Modified from Treeby et al. (2011).

*f*_{x,y} = *f*(*x*, *y*), the scalar value of the matrix at column *x*, row *y*. *k* is the number of rows in the matrix.

#### Testing for stationarity and statistical differences.

To evaluate whether the dynamics matrix features reflect nonstationary processes, they were statistically evaluated against a set of stationary surrogate time series of the same overall frequency and cross-correlation composition (Schreiber & Schmitz, 1999). For each individual time window included in the analysis, the following analysis steps were performed in order to derive a stationary normal distribution of the measures illustrated above (mean values, contrast, and sharpness):

- 1.
A total of 100 sets of amplitude and cross-correlation-adjusted surrogate time series were generated for each 10-s window (yielding a total of 1,000–1,500 sets of EEG surrogates per group).

- 2.
Each set of synthetic time series were then analyzed using the same sliding window analysis applied to the original datasets, thus deriving 100 surrogate sets of the measures described above for each 10-s time window analyzed.

- 3.
Z-scores were calculated for each measurement derived from the empirical time series, based on the distribution of synthetically generated surrogate measurement sets.

If a dynamics matrix measure reflects only stationary processes caused by random fluctuations around steady-state frequency distributions, empirical values are expected to fall within the normal distribution of the surrogate data, that is, roughly within the − 2 to 2 z-score interval. We also used the z-score normalized data to test for differences between individual measures using two-sided *t* tests.

#### Clustering based on network dynamics.

The approach taken above yields several distinct measures for each EEG time window: three dynamics matrix measures (mean, contrast, sharpness) for two different matrix types (CDM, PDM), for six frequency bands (broadband, delta, theta, alpha, beta, gamma) resulting in a total of 36 feature measures for each EEG window. To identify dynamic network measures that capture discriminatory features between the EEG abnormalities analyzed here, we (a) measured how well they can be used to classify individual EEG segments into distinct groups, and (b) used a subset of the highest ranking measures to automatically identify clusters within the data using machine-learning approaches.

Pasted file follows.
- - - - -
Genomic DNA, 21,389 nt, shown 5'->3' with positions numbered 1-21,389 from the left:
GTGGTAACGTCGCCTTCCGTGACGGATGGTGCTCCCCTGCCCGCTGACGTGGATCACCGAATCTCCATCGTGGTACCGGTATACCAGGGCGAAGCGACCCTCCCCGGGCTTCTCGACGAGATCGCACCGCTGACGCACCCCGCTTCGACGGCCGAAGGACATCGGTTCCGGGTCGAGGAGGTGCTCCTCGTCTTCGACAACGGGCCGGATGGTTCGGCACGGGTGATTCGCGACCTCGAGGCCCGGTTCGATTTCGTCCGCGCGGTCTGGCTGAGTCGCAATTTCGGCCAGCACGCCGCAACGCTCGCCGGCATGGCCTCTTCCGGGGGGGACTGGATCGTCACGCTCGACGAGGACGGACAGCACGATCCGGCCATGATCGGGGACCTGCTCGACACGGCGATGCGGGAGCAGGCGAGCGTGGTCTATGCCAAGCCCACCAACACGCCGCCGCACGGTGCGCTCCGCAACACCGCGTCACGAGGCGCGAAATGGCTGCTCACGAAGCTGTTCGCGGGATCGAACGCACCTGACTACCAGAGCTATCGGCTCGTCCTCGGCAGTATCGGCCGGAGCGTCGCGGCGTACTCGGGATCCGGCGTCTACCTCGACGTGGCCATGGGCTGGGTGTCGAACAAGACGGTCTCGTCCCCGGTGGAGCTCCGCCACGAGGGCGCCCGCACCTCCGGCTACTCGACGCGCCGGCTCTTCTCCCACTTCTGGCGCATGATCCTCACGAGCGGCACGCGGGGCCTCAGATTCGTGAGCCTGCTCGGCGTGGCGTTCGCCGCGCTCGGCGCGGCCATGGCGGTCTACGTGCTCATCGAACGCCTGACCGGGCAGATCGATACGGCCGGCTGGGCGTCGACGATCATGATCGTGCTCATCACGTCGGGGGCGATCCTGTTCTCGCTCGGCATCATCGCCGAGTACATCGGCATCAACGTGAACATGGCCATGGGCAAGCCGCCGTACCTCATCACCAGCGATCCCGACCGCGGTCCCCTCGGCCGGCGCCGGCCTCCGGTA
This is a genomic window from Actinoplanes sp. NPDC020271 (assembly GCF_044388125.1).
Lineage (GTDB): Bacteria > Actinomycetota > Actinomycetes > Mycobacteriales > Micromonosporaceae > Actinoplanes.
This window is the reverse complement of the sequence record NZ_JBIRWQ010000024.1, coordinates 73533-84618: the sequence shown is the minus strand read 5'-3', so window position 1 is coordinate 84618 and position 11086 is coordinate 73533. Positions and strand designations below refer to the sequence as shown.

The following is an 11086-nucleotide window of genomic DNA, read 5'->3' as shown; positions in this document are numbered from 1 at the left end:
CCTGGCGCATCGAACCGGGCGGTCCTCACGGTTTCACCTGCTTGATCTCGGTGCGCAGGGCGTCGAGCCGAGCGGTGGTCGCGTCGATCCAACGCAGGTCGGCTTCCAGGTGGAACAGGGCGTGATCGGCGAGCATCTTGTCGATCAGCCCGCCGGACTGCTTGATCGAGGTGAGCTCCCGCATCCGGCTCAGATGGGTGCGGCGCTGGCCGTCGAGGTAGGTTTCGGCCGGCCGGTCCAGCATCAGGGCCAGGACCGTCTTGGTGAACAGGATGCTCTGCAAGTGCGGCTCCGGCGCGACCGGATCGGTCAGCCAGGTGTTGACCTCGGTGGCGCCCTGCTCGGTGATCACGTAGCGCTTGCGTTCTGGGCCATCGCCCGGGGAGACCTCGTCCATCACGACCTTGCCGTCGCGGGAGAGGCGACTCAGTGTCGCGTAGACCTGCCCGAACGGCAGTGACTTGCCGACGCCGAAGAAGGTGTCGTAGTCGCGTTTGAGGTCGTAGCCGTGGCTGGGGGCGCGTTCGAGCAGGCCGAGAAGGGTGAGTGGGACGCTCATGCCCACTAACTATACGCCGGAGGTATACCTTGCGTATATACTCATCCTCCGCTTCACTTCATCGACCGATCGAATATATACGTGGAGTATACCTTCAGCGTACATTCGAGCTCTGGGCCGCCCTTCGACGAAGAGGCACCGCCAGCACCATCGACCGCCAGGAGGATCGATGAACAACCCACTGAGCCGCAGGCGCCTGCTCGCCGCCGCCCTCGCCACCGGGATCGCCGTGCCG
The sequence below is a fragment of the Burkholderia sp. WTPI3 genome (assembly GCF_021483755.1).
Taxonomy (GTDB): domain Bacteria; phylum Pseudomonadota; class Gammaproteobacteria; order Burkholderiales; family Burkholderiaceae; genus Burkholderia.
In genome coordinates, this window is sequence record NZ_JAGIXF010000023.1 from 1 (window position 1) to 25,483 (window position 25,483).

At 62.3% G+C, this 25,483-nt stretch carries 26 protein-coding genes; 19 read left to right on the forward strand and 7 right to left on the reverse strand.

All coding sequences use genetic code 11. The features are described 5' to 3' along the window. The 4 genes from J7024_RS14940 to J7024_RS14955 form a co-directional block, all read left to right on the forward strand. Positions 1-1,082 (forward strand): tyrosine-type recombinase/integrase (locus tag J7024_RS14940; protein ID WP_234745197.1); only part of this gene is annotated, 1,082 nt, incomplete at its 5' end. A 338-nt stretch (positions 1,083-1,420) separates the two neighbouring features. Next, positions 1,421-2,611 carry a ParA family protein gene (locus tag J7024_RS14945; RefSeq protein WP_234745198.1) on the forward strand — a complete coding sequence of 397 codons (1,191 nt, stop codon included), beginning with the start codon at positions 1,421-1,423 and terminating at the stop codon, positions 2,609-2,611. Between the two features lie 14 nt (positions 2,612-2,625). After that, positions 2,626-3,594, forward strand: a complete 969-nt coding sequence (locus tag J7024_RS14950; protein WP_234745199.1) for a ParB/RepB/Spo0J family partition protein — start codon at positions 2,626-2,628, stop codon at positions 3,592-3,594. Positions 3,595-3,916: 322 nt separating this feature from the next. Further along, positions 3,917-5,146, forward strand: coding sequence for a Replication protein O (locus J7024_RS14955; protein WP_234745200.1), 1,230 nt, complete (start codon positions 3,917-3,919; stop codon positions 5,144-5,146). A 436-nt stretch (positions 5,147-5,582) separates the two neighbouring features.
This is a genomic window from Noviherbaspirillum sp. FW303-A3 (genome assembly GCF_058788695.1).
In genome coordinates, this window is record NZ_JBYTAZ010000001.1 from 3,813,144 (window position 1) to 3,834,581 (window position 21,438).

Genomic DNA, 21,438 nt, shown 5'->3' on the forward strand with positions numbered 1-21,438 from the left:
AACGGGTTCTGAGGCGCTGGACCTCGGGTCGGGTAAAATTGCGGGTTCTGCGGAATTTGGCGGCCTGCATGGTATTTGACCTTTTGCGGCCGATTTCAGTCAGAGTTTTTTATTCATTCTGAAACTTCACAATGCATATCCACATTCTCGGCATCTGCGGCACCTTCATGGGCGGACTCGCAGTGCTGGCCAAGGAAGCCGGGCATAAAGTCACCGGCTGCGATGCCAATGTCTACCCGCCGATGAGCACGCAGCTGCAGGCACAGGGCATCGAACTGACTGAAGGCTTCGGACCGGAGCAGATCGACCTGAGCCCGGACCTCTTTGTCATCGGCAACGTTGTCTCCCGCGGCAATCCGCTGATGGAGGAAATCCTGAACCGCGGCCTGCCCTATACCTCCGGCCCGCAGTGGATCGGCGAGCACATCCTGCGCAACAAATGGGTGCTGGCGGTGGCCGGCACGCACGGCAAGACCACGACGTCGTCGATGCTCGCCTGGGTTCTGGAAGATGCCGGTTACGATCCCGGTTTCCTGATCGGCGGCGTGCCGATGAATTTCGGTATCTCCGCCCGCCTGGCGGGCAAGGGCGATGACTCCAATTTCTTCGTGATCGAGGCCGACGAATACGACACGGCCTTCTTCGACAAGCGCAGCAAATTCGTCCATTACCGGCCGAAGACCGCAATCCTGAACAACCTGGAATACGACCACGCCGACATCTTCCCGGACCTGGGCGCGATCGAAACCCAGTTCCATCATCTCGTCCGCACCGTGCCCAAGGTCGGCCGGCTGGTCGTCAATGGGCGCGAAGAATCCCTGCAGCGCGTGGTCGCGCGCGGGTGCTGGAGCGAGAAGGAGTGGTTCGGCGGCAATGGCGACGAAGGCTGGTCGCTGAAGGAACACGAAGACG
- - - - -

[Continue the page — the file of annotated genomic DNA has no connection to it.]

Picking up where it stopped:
*P*, resulting from a set of two threshold parameters was maximized using a simulated annealing approach.

*P*ranges from 0 (no element is correctly categorized) to 1 (all elements are correctly categories) and is calculated as follows:

*ω*

_{1},

*ω*

_{2}, …,

*ω*

_{k}} is the set of estimated clusters, and $\u2102$ = {

*c*

_{1},

*c*

_{2}, …,

*c*

_{j}} is the set of given classes.

The maximally achieved value for *P* was recorded for each measure and used to rank the 36 individual dynamics measures according to how well they can be used to cluster EEGs into patient groups. As a second step, we then used subsets of the high-ranking dynamics measures to automatically cluster the EEGs into different groups using *k*-means clustering. This approach partitions a dataset into a set of *k* clusters automatically, given a set of observations. We use this approach to quantify how well the measures we identified in the first steps can be used to categorize 10-s segments of EEG into the appropriate participant categories (using the purity measure *P*), and how well they distinguish between normal and abnormal (Ohtahara and West syndromes combined) categories (using sensitivity and specificity estimates). This does not aim to assess individual measures in terms of their diagnostic accuracy, but to quantify how much information about the original classification based on full EEG recordings is retained in this low-dimensional feature space.

## RESULTS

### Correlation and Band Power Dynamics

A total of five relatively artefact-free EEG segments were selected randomly and analyzed for each participant, yielding separate CDM and PDM for each segment and each frequency band. Across all subjects and segments there are visible differences in the temporal dynamics of correlation patterns and band power distribution patterns (shown in Figure 4A–B), which can be quantified in the difference between the two matrices: if band power distribution and channel-to-channel correlation followed the same dynamics, the differences would be expected to center around 0. The mean of the CDM − PDM difference is shown for each time window in the analysis in Figure 4C. This suggests that in healthy controls, PDM values are overall higher than CDM values, which is also seen in Figure 4B. In both patient groups, there is more temporal cross-correlation in network correlation states than in the band power distribution, resulting in positive mean difference values (which only achieve significance in the West syndrome patients).

A closer analysis of the temporal patterns underlying these differences is shown for a single healthy control EEG segment in Figure 5. Transitions between network motifs as measured through CDM or PDM show a dissociation: Observed band power distribution across the scalp may change without closely associated corresponding changes in the network correlation patterns and vice versa.